Publication Date: June 22, 2018
Data use in teaching is at the heart of current educational policy and school improvement efforts. Dispelling magical thinking that it is a simple solution to underachieving schools, this timely book explores what data use in teaching really is, how it works in theory and practice, and why it sometimes fails to achieve expected goals.
Drawing on their research in nine of New York City’s most poverty-impacted schools, the authors dive deep into school systems and routines, as well as into teachers’ practices and students’ experiences. They also zoom out to capture the larger currents that have made this school reform strategy so prominent today. Each chapter includes a discussion of a new direction that schools and teachers can take to ensure that data use in teaching actually spurs growth in learning.
This resource extracts lessons from both chaotic and productive data implementation in order to inform practice and fulfill hopes for better schooling, richer teaching, and deeper learning.
Joseph P. McDonald is emeritus professor of teaching and learning at New York University’s Steinhardt School of Culture, Education, and Human Development and coauthor of The Power of Protocols, Third Edition. Nora M. Isacoff is a cognitive psychologist and learning specialist in private practice. Dana Karin is a middle and high school teacher now pursuing a PhD in teaching and learning at New York University.
“McDonald, Isacoff, and Karin offer a rich and authentic look into how student performance data are currently understood and how they are being used by teachers and school leaders in schools serving many students living in poverty. Additionally, they offer some general guidance for those school leaders aiming to engage in more effective related practices. In doing so, they communicate well the notion that effective data use in teaching is a highly worthwhile, but also a highly complex and resource-intensive, endeavor. We anticipate that Data and Teaching: Moving Beyond Magical Thinking to Effective Practice will be an engaging and thought-provoking read for school leaders looking to more effectively integrate data into their teaching practices.”
― Teachers College Record
“ Data and Teaching: Moving Beyond Magical Thinking to Effective Practice is a guide created especially for professionals and policymakers in the field of education working to improve underachieving schools…highly recommended, especially for public and college library education shelves.”
-- Midwest Book Review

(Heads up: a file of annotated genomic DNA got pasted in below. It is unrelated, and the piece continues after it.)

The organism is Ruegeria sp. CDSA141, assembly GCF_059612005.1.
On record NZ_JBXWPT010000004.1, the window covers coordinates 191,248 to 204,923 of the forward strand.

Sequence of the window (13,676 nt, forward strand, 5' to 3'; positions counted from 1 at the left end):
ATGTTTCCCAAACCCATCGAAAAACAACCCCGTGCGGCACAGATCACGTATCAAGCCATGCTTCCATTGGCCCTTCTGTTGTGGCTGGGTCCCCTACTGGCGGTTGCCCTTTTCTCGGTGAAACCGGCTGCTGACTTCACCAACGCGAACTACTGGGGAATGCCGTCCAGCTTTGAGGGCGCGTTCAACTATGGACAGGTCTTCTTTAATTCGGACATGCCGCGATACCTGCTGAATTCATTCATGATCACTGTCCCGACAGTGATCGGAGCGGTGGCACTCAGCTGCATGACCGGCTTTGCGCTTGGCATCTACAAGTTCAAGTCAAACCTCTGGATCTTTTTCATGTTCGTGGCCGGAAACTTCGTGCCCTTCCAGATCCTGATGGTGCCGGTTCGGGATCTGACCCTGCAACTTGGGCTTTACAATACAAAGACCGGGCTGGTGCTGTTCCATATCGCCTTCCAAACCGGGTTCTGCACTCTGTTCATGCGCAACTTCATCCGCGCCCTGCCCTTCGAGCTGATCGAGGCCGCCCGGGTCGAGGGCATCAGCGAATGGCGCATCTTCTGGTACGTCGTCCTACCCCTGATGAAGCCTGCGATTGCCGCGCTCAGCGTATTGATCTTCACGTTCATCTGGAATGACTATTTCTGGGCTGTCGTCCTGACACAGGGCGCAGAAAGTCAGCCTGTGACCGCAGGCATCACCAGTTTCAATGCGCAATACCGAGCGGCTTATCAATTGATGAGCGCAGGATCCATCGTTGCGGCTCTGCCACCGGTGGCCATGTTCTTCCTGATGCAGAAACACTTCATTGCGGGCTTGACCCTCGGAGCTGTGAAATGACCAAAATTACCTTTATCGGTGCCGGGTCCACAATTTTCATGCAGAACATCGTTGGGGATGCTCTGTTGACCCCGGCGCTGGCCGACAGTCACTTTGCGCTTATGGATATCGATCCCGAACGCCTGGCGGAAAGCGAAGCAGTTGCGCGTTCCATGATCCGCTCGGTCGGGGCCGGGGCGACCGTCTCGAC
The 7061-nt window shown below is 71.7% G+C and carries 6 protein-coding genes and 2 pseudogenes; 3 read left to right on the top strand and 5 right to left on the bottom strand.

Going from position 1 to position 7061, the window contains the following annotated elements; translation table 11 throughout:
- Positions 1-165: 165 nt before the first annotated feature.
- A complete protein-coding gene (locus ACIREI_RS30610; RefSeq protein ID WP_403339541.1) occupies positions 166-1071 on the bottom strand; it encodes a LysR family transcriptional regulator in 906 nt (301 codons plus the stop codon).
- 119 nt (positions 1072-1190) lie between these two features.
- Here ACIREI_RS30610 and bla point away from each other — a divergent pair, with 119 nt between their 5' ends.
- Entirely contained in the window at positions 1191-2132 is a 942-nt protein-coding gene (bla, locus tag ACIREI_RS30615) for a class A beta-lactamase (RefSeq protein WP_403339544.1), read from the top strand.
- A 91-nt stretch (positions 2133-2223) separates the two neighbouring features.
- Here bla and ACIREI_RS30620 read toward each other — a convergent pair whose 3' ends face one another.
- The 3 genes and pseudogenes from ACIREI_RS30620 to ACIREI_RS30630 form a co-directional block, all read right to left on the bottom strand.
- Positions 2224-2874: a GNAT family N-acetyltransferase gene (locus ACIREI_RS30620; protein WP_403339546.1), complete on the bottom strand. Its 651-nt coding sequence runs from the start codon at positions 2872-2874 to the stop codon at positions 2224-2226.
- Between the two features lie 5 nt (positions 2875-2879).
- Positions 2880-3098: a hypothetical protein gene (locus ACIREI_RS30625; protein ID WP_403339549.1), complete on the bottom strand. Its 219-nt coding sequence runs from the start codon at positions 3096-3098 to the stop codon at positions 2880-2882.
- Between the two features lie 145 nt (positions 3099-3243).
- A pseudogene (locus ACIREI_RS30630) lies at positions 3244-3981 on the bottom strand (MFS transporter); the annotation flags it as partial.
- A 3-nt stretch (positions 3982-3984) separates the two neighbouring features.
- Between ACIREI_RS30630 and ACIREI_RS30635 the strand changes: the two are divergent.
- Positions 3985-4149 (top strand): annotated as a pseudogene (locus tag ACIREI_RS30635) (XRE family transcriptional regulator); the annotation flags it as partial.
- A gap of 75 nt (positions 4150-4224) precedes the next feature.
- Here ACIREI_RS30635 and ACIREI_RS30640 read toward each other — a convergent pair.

“Data-informed instruction is likely to miss the mark without room for teacher innovation and design. By combining rigorous observation of educators and administrators, and innovative ideas around data use, the authors bring this notion to life. They provide a detailed and fascinating account of how distributive leadership, collaboration, and professional learning can greatly and positively influence teachers’ effective use of data in teaching, while promoting educational equity.”
—Randi Weingarten, president, American Federation of Teachers
“Through rigorous and revelatory portraits this wise and probing book documents the ways that teachers use various data sources to inform and shape their pedagogy, to deepen their knowledge of their students, and to nourish relationships of trust and commitment that are at the heart of learning. Data and Teaching offers a rare and subtle blend of generous witnessing, discerning analysis, and practical directives for educational innovation and improvement.”
—Sara Lawrence-Lightfoot, professor, Harvard University
"An authentic and empirical analysis of a current fad–data-based decisionmaking–anchored in a careful and sophisticated conceptualizing of teaching as a practice. There is no magical thinking in this analysis, but rather a careful and systematic exploration of how teaching might and can be informed by a new mantra for improvement: data-based decisionmaking. Essential reading for anyone committed to improving teaching as either a practical or an intellectual matter."
—James Spillane, professor, Northwestern University
“Finally, a book on using data to improve schools that goes beyond a theoretical framework and explores what really happens when teachers try to do this work. This book uses case studies to illuminate the conditions where data lifts teaching and learning, and where data actually causes harm. Every school and district should read it.”
—Ron Berger, chief academic officer, EL Education
Tentative Table of Contents
PART I: THE BASIC OF DATA USE AND TEACHING
Chapter 1. What Is Data?
Levels of Data
What Educators Talk about when They Talk about Data
Validity and Efficiency in Data Use
Genuinely Big Data
New Direction: Building a Data-Wise Culture in Every School
Chapter 2. What Is Teaching?
Deep Dynamics of Teaching
Surface Behaviors of Teaching
New Direction: Learning to Rehearse Teaching
Chapter 3. What Is Data Use in Teaching?
An Innovation's Theory of Action
Origins of U.S. Data Use in Teaching
Data Use in Teaching in New York City
Teaching in a Material World
Data Use and Poverty in New York City
A Teacher's Voice
New Direction: Curating the Material World
PART II: DEEP DIVES INTO DATA USE IN ACTION
Chapter 4. Complicated Plumbing at the Heights
Spreadsheet after Spreadsheet
Observation of a Lesson
Teaching in Centers
The Data Coach
Is There a "We" at Heights?
A Trust Leak
New Direction: Distributing Leadership
Chapter 5. Action Space at Bayside
Higher Up in the Bayside System
The Bayside Action Space
New Direction: Encouraging Student Agency
Chapter 6. A Vortex at South Falls
South Falls Elementary School
Teaching in a Vortex
New Direction: Building a Teacher Learning Community
Chapter 7. Deep Dive, Implementation at the Waterfront
Waterfront Middle School
New Direction: Expanding Space and Time for Learning
Conclusion: Major Findings
Appendix: Our Own Data (and Data Use)
About the Authors